A trend we hear about now and again, mainly in relation to some rather large mathematical projects is ‘distributed computing’. Distributed computing is when you take a large task and break it down into many small parts and have an entire bank of computers working on the project instead of just one. This allows for a project to be completed faster, using the processing power of many computers which are in the bank that is working on the project. Simply put, distributed computing is a way to take a task that would take one computer million years to complete, and instead hand it to a million computers, thus making the task obtainable.
What types of tasks are completed in this way?
One of those more well-known tasks is PrimeGrid, the project which works to find more prime numbers through the use of distributed computing. It is one of the wider projects and open to the public through the use of software called BOINC (Berkley Open Infrastructure for Network Computing). The user can find a compatible project which can be done through the Wikipedia page here:
The user can often download the software from that site, and set it up on their system. From there, the program will proceed to use the computers downtime (that is, the time that the user is not making use of the system and when the system itself is not doing any related tasks, like updating) in order to complete the tasks necessary for the project, often just using the processing power itself if not doing the actual task on the user’s system itself.
Now, before you go and think that this is a project and a program that has little real world use and is essentially the creation of a bored MIT student, you need to understand that this form of computing is actually being funded by some of the nation’s largest science foundations while it works on tasks, such as predicting Protein folding and the finding of prime numbers. In fact, just this past month (October 2011), a PrimeGrid computer and user found the largest generalized Fermat prime number which is 361658^262144+1. Now, this may mean nothing to you, however, it means the world to mathematicians and to those in many sciences that go into protecting our world.
Seti@Home (Seti at home) was the first significant voluntary, public distributed computing and was popularized by the movie version of Carl Sagan’s fiction book, ‘Contact’. Now, thousands of people are adding their computers downtime energies towards the worthy goal of searching for Extraterrestrial Intelligence. Aside from the goal of observing and reporting on possible intelligence outside of earth, the second goal of the project is to prove the viability of volunteer distributed computing.
This second task they have managed admirably. Many, many projects have moved onward to become distributed volunteer projects and the information gathered from these projects are being analyzed every day and new conclusions about everything from science and health issues to mathematics and interstellar discoveries are being made.
Is this the future of computing?
While this sort of computing bears a passing resemblance to cloud computing and indeed has been misunderstood as such by men, they are not the same. Although, with the power of banks of computers behind a single project, or even that of several super computers, even then, we have a formidable force that we need to take rather seriously. While these sorts of projects did not become really implemented until the early 2000’s (2004 was the beginning of the BIONC project), we do believe that we will see this taken as a more serious way of solving processing power issues, especially at the governmental and defense levels.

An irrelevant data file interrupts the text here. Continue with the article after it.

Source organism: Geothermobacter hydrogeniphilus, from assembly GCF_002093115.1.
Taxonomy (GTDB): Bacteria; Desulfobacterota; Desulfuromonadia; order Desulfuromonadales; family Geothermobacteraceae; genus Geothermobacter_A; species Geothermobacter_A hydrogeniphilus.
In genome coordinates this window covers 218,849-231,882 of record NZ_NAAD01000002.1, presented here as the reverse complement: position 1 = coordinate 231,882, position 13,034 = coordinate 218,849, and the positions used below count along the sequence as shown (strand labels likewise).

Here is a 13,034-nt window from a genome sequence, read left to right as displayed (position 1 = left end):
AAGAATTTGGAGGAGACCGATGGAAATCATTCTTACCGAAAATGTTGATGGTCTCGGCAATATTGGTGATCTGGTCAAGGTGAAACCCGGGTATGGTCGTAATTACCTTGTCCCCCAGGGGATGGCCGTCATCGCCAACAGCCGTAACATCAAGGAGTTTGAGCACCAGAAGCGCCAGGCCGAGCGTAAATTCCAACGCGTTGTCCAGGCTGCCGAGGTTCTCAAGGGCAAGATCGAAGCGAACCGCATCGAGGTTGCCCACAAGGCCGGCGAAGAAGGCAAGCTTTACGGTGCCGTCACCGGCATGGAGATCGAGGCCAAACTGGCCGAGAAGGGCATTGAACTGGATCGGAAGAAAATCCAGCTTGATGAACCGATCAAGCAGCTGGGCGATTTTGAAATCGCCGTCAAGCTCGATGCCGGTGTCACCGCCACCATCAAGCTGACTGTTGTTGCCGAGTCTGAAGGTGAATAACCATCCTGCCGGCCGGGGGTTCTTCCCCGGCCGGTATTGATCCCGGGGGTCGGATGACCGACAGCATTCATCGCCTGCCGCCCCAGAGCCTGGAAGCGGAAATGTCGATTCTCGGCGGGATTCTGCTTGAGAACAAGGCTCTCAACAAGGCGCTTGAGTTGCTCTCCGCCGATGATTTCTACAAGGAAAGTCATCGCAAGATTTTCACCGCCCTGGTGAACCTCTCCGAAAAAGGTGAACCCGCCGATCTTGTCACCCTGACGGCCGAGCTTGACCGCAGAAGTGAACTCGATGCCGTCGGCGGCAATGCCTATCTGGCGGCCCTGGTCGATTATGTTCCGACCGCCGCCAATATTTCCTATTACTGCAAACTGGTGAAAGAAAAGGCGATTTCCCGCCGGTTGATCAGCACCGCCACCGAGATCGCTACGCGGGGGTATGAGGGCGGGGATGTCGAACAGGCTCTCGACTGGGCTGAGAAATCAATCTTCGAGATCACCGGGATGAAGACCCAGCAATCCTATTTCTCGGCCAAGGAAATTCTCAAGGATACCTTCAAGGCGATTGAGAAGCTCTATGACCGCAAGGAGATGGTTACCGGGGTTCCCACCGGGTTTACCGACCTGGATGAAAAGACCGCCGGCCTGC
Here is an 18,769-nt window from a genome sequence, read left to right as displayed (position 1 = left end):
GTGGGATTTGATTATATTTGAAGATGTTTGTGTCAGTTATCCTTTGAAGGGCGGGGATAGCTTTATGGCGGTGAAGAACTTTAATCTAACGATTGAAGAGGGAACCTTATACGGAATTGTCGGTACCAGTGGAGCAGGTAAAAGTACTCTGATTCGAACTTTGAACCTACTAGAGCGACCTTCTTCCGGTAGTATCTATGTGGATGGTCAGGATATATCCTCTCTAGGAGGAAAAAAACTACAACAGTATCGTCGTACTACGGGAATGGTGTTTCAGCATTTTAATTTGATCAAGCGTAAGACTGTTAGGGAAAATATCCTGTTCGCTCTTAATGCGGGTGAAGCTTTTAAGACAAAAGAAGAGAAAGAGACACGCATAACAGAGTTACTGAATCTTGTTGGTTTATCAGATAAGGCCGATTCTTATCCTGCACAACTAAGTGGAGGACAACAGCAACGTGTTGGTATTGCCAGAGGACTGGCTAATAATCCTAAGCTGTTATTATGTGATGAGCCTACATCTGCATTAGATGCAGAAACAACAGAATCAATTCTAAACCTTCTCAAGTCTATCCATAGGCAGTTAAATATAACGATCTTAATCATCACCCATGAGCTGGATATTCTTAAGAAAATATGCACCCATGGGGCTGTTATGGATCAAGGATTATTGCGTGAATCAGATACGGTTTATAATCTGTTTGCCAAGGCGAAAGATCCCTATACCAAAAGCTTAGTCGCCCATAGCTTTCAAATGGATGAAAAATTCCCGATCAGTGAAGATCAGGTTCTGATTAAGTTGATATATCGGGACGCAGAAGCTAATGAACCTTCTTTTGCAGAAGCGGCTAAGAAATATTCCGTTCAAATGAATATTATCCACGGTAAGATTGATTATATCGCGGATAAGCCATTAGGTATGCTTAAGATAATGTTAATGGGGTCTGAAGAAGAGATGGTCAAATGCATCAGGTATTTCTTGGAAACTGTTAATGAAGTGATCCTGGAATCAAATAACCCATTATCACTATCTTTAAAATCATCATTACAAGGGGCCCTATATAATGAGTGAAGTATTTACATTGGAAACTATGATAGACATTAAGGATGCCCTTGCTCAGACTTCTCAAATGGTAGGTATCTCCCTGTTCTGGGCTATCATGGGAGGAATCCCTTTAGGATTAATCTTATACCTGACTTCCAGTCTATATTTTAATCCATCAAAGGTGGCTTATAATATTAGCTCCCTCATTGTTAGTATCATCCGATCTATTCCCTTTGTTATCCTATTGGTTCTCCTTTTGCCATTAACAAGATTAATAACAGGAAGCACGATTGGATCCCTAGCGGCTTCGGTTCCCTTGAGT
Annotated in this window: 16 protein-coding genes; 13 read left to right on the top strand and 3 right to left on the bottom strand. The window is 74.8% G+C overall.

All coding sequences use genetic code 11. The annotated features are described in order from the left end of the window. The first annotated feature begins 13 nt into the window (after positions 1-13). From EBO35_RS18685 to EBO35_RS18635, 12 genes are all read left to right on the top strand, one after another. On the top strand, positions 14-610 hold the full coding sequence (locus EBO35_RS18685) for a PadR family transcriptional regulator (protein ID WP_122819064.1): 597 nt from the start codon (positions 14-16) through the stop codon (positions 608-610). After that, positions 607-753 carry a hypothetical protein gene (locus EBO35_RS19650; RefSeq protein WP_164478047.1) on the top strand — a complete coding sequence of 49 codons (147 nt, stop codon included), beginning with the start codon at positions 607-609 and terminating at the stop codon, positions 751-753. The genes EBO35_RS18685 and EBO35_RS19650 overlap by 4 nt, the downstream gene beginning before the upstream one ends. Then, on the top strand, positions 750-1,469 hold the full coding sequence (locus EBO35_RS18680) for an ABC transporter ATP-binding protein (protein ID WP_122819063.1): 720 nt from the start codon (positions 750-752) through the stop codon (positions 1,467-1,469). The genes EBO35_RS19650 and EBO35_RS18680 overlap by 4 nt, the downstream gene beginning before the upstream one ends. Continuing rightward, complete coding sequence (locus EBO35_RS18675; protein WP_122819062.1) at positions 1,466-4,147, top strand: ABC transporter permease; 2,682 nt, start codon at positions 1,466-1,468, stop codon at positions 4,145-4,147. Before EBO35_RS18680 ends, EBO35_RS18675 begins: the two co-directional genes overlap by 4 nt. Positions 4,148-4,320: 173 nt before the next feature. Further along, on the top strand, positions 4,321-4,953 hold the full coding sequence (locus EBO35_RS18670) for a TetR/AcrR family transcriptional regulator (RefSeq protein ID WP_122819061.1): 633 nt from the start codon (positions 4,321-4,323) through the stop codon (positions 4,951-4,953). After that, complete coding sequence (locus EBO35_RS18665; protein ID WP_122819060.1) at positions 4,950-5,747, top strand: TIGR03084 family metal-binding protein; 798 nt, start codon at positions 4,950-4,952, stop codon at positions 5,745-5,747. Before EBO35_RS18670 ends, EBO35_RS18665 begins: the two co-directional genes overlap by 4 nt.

The development of distributed computer networking has led to a fascinating and highly controversial development, Peer to Peer sharing. Now, of course, like with all things, it all depends on how you use the thing; there are legal and illegal ways, always. Breaking copyright laws by sharing copyrighted material with your friends and other network sharing folks would be one example of illegal usage. However, there are many private research projects that have been using this architecture over the past few years and have found it to be useful as well as expedient in their project process.
As far as governmental use goes, it has become well known that most computer nodes that are in use spend 90% of their time in “downtime”, which means that they are not being used as effectively as they could be. By making use of a distributed computing system network, they will take that time and make it useful again by assigning large tasks that may take one computer many hours or days to complete and dealing with the task overnight. It also allows for governments to create peer to peer sharing networks to assist them in sharing information on a hierarchical pattern, thus keeping the security of the system intact and making sure that the information needed is available to those who have access to it, while keeping it away from those who have no need.
In conclusion, the process of distributed computing and the entire field, including distributed programming and volunteer computing projects, will be seeing a renewed interest as processor power on the retail level rises and more users become interested in becoming part of something bigger than themselves. It has been found that those with an interest in the sciences are more likely to become users of the BIONC software and take an interest in a particular project. It is a time and energy saving option for all flavors of users. It is also a method that will make the best possible use of downtime from your computers, increasing efficiency. As more and more agencies make use of the very customizable option for their interests, we believe that we will see an increase in scientific and health related answers.